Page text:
All these data were supported by immunofluorescence of the cultured fibroblasts and myofibroblasts isolated from Dupuytren's nodules, in which α-SMA was expressed by 50% of the cells, with uniform cytoplasmic distribution (Figure 5A), confirming the presence of myofibroblasts; whereas α-SMA was completely absent from the cells isolated from normal palmar fascia (Figure 5E). Pathological cultured fibroblasts and myofibroblasts were also strongly positive for TGF-β1 expression, as compared with normal fibroblasts, showing a granular cytoplasmic distribution (Figures 5 B–F). Also, IL-1β was strongly present in Dupuytren's cell cultures (Figure 5C), but weakly present in normal fibroblasts. Finally, IL-6 was weak and moderately present in pathological (Figure 5D) and normal (Figure 5H) cultured cells.
Immunofluorescence for αSMA and pro-inflammatory factors TGF-β1, IL-β, IL-6 in fibroblast cultures isolated from Dupuytren's nodules and normal palmar fascia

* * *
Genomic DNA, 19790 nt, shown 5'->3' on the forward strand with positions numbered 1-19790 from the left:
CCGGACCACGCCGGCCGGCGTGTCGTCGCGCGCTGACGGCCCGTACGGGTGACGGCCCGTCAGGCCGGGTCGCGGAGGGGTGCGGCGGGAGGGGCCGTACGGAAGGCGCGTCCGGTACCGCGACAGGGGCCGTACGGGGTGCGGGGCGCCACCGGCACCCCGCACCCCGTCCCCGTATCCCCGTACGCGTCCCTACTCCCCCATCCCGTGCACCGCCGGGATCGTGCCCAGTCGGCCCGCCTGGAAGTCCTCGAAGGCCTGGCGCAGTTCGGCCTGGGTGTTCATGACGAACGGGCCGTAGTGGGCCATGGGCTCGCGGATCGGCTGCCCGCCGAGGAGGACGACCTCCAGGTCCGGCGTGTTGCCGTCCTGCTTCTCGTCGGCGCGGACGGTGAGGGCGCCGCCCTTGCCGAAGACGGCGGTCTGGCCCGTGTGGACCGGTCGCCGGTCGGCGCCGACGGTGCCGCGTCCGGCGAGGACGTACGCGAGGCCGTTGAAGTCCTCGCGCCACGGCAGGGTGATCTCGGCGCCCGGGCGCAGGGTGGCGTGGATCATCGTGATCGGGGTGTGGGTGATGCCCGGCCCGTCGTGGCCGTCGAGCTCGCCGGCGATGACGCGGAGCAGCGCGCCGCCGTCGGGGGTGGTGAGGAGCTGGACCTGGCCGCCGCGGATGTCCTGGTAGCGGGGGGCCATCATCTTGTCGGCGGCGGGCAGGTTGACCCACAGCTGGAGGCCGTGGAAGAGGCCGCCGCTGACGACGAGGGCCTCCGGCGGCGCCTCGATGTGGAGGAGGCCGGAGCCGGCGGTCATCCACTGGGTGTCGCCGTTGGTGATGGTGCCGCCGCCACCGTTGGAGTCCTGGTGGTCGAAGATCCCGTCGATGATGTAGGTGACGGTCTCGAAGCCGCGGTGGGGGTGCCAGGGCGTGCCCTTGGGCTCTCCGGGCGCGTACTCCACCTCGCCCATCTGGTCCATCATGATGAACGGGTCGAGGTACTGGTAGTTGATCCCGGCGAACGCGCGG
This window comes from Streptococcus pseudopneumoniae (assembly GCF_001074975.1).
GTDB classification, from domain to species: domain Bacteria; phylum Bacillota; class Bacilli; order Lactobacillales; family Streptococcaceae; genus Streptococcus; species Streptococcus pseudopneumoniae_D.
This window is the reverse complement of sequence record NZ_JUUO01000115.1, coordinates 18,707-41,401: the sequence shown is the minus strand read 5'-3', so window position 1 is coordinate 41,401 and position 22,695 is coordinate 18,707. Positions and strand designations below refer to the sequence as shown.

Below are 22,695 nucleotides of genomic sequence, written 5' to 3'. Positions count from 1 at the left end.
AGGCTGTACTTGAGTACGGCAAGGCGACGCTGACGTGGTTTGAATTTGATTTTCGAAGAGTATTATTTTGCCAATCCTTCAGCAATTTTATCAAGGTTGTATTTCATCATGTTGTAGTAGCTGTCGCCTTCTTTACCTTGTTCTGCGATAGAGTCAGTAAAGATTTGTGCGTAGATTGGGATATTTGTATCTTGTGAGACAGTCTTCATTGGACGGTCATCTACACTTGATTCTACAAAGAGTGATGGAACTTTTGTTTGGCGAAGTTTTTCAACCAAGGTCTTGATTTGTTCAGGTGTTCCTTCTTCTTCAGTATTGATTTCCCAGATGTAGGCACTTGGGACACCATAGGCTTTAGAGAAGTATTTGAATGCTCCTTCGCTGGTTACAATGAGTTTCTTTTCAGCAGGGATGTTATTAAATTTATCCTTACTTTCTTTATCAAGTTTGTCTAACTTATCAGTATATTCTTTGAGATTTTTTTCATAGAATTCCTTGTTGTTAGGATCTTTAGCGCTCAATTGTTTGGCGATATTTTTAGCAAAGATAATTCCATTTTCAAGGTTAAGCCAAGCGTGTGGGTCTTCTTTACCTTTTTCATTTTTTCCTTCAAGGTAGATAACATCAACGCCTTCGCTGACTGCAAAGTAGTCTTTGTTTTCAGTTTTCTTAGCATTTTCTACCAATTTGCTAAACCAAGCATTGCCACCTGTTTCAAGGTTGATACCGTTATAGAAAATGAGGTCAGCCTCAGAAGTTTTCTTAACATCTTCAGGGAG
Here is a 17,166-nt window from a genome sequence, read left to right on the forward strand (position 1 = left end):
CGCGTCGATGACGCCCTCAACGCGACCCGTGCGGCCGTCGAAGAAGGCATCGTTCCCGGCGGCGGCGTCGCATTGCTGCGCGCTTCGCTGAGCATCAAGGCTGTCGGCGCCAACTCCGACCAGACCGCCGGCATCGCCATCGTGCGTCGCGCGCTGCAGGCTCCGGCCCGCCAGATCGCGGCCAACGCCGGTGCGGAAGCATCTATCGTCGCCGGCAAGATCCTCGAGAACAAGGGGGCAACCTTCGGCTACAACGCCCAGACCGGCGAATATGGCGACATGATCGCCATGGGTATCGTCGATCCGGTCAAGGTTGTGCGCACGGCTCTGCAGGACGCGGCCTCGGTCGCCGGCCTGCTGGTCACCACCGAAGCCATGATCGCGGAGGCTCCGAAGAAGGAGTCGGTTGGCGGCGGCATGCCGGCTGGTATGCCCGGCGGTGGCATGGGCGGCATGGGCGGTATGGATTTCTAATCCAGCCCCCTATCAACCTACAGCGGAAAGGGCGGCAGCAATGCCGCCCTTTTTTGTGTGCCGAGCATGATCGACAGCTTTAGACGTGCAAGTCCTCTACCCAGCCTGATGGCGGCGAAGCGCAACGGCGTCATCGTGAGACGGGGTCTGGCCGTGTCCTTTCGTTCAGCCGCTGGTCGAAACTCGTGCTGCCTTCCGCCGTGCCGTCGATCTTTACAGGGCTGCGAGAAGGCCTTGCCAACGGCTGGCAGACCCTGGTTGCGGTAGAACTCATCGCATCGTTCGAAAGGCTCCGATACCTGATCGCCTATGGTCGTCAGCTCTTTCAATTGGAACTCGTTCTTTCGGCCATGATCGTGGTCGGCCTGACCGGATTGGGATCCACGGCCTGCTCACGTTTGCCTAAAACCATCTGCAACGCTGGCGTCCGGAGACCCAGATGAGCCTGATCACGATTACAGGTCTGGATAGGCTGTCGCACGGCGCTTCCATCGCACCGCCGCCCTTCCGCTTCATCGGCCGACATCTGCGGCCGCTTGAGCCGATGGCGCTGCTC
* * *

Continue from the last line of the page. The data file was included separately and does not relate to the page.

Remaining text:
TNF-α was moderately expressed by pathological cells (Figure 6A), similarly to control fibroblasts (Figure 6C). VEGF was found to be strongly expressed in the cytoplasm of fibroblasts and myofibroblasts isolated from Dupuytren's tissue (Figure 6B), whereas it was totally absent from normal fibroblasts (Figure 6D).
Immunofluorescence for TNF-α and VEGF in fibroblast cells isolated from Dupuytren's nodules and normal palmar fascia
Our study confirmed that there was no difference in the intensity of the expression of this pro-inflammatory cytokine and in the percentage of TNF-α-positive cells between control cells and pathological fibroblasts (Figure 7). The difference in the number of IL-6-positive cells between the pathological and the normal cell lines of fibroblasts was significant for P<0.05 (Figure 7).